L.A. Ladies, You’re Not Alone

This City Freed Me From My Second-Class Role. But Connecting To Others Like Me Took More Work.

When I was growing up, the idea of a mentor felt like a foreign concept. So did a lot of things.

I was raised in New York in a traditional Albanian home. I was extremely sheltered, and the only people in my life who were even close to mentors were immediate family members and a few other relatives. It was never easy for me to ask for help or guidance. An older sister might have been a huge help, but I didn’t have one. Americans were seen as outsiders, and I wasn’t afforded many opportunities to connect with the outside world, except during school hours.

Marriage was supposed to save me. Albanian girls were brought up to believe that marriage is of the utmost importance, and everything else is secondary. So I ended up getting married at the very young age of 17 to an Albanian man 10 years my senior. I didn’t know him. We didn’t date. Nothing.

This proved to be my ticket to freedom, but not in the way I might have expected. Marriage brought me to Los Angeles, where my husband lived and worked. It took me more than 10 years, but I made my great escape—divorce. It was a hard transition. I was so used to being taken care of by my family and then by my husband that I never had a sense of independence or of self. In my late 20s, I had to figure out how to budget, save money, manage my time and priorities, and be the sole person responsible for me. It felt isolating yet liberating.

I was living my life the way I saw fit and not how others thought I should. But I felt disconnected from the rest of the world; Los Angeles is a place where it’s easy for anyone to live in isolation, and because of both my background and my unusual situation, I struggled to meet other women.

In 2008, about a year after I left my husband, I started my own nonprofit, Women Empowered. It was an attempt to connect, to forge relationships and connections among women in Los Angeles of all ages and backgrounds. In the process, I discovered an entrepreneurial spirit within myself that I’d never known how to embrace. I also began to think that I might want to mentor others.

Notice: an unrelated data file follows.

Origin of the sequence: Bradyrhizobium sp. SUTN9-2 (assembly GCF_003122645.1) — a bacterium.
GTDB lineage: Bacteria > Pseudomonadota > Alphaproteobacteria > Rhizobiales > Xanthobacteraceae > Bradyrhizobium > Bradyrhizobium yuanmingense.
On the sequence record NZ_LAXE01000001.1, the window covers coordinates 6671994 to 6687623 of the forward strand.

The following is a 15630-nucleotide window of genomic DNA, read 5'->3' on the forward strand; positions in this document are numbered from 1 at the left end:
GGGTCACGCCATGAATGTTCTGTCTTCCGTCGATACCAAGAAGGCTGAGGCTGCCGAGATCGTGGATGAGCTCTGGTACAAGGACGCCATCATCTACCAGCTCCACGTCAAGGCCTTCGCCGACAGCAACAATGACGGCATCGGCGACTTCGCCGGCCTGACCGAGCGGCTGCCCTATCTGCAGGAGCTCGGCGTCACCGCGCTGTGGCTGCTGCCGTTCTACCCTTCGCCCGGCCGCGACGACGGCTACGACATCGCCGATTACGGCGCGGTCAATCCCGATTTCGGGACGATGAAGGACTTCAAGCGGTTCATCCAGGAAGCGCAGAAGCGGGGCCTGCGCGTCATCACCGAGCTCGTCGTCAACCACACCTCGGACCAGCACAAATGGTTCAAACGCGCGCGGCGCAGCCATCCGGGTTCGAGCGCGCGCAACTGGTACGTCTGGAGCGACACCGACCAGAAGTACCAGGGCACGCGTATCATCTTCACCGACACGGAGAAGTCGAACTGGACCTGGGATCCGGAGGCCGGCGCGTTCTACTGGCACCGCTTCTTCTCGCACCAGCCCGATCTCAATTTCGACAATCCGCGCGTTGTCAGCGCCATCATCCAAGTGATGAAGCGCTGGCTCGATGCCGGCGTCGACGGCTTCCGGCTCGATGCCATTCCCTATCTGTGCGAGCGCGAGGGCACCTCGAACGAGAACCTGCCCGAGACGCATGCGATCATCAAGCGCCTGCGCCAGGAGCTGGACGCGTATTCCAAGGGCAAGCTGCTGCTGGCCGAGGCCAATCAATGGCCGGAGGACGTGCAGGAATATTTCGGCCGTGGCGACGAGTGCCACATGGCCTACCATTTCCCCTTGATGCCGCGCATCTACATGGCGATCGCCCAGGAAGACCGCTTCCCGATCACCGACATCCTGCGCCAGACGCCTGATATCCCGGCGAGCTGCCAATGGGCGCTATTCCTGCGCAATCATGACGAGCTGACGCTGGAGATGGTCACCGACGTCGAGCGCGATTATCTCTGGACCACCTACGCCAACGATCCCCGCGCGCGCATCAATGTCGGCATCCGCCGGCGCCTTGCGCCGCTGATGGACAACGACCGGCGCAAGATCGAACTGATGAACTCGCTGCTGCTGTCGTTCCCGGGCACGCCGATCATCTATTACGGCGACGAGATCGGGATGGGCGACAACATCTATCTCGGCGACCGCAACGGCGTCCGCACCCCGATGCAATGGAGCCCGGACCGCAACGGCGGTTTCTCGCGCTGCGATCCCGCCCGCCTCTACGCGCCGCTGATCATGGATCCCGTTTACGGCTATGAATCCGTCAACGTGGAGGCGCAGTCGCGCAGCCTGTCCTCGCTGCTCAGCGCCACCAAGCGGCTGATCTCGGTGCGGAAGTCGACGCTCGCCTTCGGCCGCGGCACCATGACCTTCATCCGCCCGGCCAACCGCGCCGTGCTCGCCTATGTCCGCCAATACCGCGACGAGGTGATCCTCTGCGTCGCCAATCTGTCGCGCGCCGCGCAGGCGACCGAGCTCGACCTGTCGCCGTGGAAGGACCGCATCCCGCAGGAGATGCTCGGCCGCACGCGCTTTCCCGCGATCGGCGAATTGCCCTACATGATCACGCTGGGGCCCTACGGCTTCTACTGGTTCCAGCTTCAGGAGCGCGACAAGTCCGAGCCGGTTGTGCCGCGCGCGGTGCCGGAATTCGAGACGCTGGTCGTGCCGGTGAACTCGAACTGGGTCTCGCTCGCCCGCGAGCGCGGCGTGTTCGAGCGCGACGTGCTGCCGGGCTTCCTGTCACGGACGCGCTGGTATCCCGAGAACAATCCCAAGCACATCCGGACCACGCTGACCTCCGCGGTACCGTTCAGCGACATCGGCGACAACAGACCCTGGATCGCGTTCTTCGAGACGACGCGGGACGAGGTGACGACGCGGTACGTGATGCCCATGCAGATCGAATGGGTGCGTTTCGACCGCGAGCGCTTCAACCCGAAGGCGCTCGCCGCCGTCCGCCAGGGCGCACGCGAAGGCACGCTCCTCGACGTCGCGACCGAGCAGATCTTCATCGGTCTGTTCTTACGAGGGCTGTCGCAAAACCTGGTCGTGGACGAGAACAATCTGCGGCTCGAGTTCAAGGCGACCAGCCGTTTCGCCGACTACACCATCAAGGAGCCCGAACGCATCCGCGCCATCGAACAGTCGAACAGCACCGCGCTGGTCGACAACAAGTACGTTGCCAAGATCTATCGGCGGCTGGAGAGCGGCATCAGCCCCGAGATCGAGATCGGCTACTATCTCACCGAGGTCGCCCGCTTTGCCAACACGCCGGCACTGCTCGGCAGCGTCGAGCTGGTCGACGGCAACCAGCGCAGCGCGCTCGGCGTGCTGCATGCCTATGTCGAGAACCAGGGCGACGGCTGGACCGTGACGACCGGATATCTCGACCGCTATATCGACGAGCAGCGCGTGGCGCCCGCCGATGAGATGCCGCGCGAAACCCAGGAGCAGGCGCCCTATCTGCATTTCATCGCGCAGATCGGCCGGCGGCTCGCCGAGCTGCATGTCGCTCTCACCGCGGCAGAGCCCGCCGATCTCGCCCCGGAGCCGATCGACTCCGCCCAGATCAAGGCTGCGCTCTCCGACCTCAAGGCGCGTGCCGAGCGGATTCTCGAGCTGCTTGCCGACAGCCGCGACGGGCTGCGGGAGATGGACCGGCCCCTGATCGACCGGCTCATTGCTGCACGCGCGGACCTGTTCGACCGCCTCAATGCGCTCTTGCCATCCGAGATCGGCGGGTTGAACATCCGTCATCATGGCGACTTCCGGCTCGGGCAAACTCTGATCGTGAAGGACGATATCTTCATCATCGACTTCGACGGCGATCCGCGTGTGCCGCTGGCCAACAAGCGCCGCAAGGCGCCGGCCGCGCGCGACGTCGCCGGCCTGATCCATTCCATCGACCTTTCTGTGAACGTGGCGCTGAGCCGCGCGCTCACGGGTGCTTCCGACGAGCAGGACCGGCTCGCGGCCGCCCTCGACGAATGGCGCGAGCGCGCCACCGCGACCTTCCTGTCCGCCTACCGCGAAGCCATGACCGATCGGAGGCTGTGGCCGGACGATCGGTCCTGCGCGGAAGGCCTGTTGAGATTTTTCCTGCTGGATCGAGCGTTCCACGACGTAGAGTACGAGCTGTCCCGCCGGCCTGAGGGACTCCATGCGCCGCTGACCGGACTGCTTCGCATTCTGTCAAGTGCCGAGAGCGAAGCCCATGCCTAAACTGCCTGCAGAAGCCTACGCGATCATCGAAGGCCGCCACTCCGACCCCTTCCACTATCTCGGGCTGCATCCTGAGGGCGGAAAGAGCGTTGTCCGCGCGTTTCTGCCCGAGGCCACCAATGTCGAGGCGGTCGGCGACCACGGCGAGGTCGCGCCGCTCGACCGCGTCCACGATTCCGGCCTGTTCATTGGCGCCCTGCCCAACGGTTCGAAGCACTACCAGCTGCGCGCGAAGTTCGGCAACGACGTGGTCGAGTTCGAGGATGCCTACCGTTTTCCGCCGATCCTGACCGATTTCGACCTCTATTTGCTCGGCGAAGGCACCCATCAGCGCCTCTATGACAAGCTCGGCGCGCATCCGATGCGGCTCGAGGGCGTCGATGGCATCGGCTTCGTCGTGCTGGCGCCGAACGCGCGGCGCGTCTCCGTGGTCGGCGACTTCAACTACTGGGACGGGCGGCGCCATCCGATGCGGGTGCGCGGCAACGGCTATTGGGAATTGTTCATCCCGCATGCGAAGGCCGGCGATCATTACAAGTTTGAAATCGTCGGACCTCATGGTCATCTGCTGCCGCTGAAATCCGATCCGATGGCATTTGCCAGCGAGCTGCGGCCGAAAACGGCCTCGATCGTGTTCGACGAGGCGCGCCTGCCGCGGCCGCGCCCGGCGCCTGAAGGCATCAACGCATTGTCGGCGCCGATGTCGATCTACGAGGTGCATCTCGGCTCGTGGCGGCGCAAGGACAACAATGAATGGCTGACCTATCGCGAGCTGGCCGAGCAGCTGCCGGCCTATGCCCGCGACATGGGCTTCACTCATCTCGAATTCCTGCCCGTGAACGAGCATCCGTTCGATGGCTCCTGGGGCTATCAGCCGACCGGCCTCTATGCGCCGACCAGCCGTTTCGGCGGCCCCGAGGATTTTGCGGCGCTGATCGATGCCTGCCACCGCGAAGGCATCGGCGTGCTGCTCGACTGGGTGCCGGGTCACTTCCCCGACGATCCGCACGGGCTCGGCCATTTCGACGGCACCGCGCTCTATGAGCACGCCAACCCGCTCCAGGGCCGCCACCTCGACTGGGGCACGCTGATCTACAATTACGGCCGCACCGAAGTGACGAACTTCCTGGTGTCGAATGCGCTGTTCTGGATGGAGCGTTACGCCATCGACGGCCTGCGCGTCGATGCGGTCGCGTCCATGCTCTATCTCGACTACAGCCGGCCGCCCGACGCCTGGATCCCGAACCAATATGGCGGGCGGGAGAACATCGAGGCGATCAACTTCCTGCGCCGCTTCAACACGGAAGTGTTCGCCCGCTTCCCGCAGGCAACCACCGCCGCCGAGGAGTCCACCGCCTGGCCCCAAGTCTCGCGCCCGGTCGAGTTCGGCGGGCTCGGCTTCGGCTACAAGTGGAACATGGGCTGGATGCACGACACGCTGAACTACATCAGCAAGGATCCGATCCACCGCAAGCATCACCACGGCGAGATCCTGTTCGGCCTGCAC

I knew mentorship wasn’t something to be taken lightly. But I was determined to become a mentor for three reasons: 1) I knew firsthand the need for guidance; 2) I wished I’d had a mentor of my own growing up; and 3) I thought I could relate to girls without mentors.

I formed a partnership between Women Empowered and another nonprofit, Girls Today Women Tomorrow (GTWT), which is based in Boyle Heights. GTWT has been around for more than 15 years; the organization works to teach leaderships skills to teenage girls and prepare them for college and life. GTWT needed more mentors. And Women Empowered needed GTWT’s resources to create a full mentoring program.

We started to host group mentoring activities with the girls, which later led to one-on-one mentoring. We jointly host mentor training sessions and match mentees and mentors according to educational and professional backgrounds and interests.

Today, I mentor two teenage girls, Melissa and Jasmine. Melissa and Jasmine are both from Boyle Heights. Although they’re Mexican-American, their backgrounds are very similar to mine in the major role played by families and the expectation, in their homes, that girls will be subservient and obedient. When I see the girls, who can be shy and introverted, I see myself. Growing up, I knew I had a voice but didn’t know how to use it. They struggle with the same problem.

The author with the young women she mentors at the Staples Center

The author with the young women she mentors at the Staples Center

My goal is to make them feel like they’re not alone and that there are people who can relate to them. As a teenage girl, you feel a great deal of judgment and criticism, especially toward your outward appearance. I strive to instill confidence in Melissa and Jasmine and to broaden their horizons. One way I’ve done the latter is to introduce them to the city of Los Angeles and its possibilities, especially cuisine. Sushi and Italian restaurants have been new experiences for them. The first time we tried sushi, Melissa was extremely hesitant, but finally took a bite and then proceeded to tell me how good it was. It meant enough to her that we took pictures and shared them with her siblings. It was a small moment, but an eye-opening one.

Mentoring is a two-way street and has been mutually beneficial. I’ve found myself inspired by Melissa and Jasmine’s hunger for change. And I’ve enjoyed exploring the city with them. We are continually learning something new, experiencing something new, and growing together. Los Angeles shaped my life, and now it’s shaping theirs too.

Shelly Ulaj is founder and CEO of Women Empowered, a nonprofit that connects, educates, and supports women of all ages and backgrounds, and inspires them to give back to their communities through mentorship, networking, and volunteerism.

The Connecting Los Angeles series is supported by a grant from the California Community Foundation.
Primary Editor: Joe Mathews. Secondary Editor: Sarah Rothbard.
*Photos courtesy of Shelly Ulaj.

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